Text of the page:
An Overview of Misaligned Dies - MAD coins

Discussion in 'Error Coins' started by physics-fan3.14, Sep 28, 2009.

  1. physics-fan3.14

    physics-fan3.14 Senior Member

    Misaligned dies, usually abbreviated MAD :headbang:, are somewhat common, but many beginners mistake these error coins for the less common true off center coin. This post is intended to be a reference for you, a detailed guide you can refer to when people ask questions. :loud:

    These somewhat common errors occur when the hammer die is off centered, but the coin sits correctly in the chamber. The anvil die strikes a normal strike (centered), but the hammer die comes down off-centered. This is especially common on dimes, for some reason. The unusual affect is that only one side of the coin is off centered. On US coins, this is usually the obverse. There is also vertical misalignment, where the hammer die is tilted such that one side of the dies comes together closer (and thus has a stronger strike than) the other side of the die. I recently saw a three center that exhibited this less common misalignment.

    Misaligned die errors are not worth much of a premium, although in extreme cases they are worth something. They don't really have much value until parts of the design are missing - most MADs are so small that the entire design is still present, but the rim is noticeably thicker on one side. I have sold a couple of MAD quarters on Ebay for $1 each.

    An interesting effect of a MAD is that while the misaligned side will be fully struck, the centered side usually has weak details opposite the off-centered portion of the coin. You can see this particularly well on the quarter I will post.

    I have several MADs, but these are my three best examples. As I mentioned, dimes are the most common coin to find misaligned. The small size of the dime and cent is a contributing factor in the plentitude of MAD's on these coins. Nickels are the second most common, although my nickel is further off-centered than most. The design is cut off at the bottom left, albeit slightly. The quarter shows the weakness on the reverse opposite the off-centered portion of the obverse, even though it is centered.

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  3. jcuve

    jcuve Lincoln variety fanatic

    Until some pictures are up, here are two standard MADs: a 1971 and a 1991 (the '71 is incidental DDO-001). You can see the appearance of a doubled rim and the reverses are normal.

    Below that, a collage of a 1999 5-10% off-center, again pretty standard. You can see it is equally off on both sides and there are strong die flow lines near the edge by AMERICA.


    tomfiggy likes this.
  4. physics-fan3.14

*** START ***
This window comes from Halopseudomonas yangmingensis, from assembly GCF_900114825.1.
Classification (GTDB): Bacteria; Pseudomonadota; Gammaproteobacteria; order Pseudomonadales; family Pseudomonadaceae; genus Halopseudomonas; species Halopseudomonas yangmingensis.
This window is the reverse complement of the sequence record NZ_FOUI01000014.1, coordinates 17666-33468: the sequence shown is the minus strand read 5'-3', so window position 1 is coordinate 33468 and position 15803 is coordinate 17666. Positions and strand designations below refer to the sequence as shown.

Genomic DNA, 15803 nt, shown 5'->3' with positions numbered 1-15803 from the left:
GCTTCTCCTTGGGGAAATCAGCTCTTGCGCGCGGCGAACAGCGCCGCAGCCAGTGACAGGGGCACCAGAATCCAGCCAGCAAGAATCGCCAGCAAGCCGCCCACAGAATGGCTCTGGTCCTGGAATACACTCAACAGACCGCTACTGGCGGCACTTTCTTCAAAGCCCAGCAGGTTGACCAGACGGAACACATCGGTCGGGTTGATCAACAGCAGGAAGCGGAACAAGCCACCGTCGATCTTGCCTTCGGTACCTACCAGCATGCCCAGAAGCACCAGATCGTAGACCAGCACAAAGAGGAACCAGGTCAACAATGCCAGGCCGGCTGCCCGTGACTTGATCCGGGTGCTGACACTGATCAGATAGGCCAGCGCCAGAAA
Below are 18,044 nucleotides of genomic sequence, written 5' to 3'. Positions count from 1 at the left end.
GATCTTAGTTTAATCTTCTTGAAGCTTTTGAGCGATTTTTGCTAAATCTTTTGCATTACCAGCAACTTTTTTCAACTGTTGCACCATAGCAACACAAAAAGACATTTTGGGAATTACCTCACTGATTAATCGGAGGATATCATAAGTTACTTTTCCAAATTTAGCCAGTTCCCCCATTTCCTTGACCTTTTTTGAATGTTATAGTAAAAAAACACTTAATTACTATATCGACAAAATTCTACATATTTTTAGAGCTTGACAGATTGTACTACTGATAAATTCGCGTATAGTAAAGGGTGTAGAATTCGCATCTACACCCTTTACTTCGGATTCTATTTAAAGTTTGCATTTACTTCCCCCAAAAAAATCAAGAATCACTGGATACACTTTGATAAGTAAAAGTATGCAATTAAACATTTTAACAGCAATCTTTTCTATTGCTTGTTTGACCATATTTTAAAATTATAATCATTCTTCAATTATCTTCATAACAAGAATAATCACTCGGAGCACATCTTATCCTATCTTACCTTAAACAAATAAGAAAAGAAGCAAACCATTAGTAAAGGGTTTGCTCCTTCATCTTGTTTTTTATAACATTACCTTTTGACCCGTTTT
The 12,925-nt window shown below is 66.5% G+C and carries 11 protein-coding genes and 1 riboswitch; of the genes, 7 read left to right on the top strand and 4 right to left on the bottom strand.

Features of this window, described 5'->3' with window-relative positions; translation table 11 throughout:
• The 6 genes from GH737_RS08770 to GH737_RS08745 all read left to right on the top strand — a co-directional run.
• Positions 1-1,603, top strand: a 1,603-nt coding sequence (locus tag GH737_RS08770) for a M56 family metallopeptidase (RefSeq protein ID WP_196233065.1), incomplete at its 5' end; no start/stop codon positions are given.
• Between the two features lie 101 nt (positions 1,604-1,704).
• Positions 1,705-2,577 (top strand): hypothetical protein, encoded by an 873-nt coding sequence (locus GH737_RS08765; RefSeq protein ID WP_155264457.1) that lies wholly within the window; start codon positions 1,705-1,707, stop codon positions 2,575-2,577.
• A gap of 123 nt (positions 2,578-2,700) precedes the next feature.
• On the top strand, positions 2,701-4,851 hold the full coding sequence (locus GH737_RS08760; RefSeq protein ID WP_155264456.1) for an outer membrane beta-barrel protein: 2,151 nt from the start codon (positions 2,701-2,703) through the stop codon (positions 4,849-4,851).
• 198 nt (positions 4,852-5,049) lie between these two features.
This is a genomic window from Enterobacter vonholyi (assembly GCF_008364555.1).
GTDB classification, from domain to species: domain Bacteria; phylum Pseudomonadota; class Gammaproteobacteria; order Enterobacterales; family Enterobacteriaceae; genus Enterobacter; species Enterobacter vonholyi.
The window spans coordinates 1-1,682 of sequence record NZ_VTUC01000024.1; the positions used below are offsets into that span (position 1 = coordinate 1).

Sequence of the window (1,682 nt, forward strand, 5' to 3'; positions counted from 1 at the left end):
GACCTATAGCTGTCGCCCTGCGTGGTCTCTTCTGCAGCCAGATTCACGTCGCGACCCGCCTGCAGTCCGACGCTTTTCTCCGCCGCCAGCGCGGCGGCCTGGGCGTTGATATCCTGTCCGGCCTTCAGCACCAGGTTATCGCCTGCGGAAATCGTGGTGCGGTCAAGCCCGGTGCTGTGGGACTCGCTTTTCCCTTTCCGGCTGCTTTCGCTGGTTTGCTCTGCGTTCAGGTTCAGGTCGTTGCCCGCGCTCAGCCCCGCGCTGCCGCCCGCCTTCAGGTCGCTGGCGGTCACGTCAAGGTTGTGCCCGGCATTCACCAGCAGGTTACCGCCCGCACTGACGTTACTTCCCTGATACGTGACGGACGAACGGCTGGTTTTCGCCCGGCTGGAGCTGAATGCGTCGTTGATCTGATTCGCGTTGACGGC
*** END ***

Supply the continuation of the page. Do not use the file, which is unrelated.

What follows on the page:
physics-fan3.14 Senior Member

    Can you not see pics? That's weird, they all show up for me. Here, let me try something different and let me know if you see them.
  5. jcuve

    jcuve Lincoln variety fanatic

    I see them now. Nice examples, especially that nickel!

    Should I leave my pics up or take them down?
  6. physics-fan3.14

    physics-fan3.14 Senior Member

    By all means, leave them up! I want as many people to post their MADs as can, so that anyone who views this will get a very good idea of what they look like. Plus, I don't have any cents posted.
  7. foundinrolls

    foundinrolls Roll Searching Enthusiast

    Hi Folks!

    This is a very educational thread!

  8. Cheyenne parker

    Cheyenne parker New Member

    I have a 1995 penny the front and back side of it are slightly off center what is it called?
  9. Conder101

    Conder101 Numismatist

    One comment. Although it is unusual, and not as noticeable, it IS possible for the anvil die to be misaligned. It can never be far off though because the anvil die is enclosed within the collar. This means that it is possible for both sides of the coin to show misaligned dies. Usually when this happens the dies are misaligned in different directions.
  10. tomfiggy

    tomfiggy Well-Known Member

    I found a cent roll searching last night with MAD on the reverse, and the obverse is normal. It's the first one I've seen like that. I'll post it this evening.
  11. Patrick M

    Patrick M Member

    I would love to hear your input on this one.

    Attached Files:

  12. JustinCB

    JustinCB New Member

    Another example of misaligned die. Notice that there is no rim on the right side, and double rim on the left.
  13. Sula86

    Sula86 Active Member

    IMG_1421.JPG IMG_1422.JPG

    I didn't see any larger coins on here so I figured I'd throw one up as an example. I like the misaligned die morgans or peace dollars and usually keep them if I run across them.
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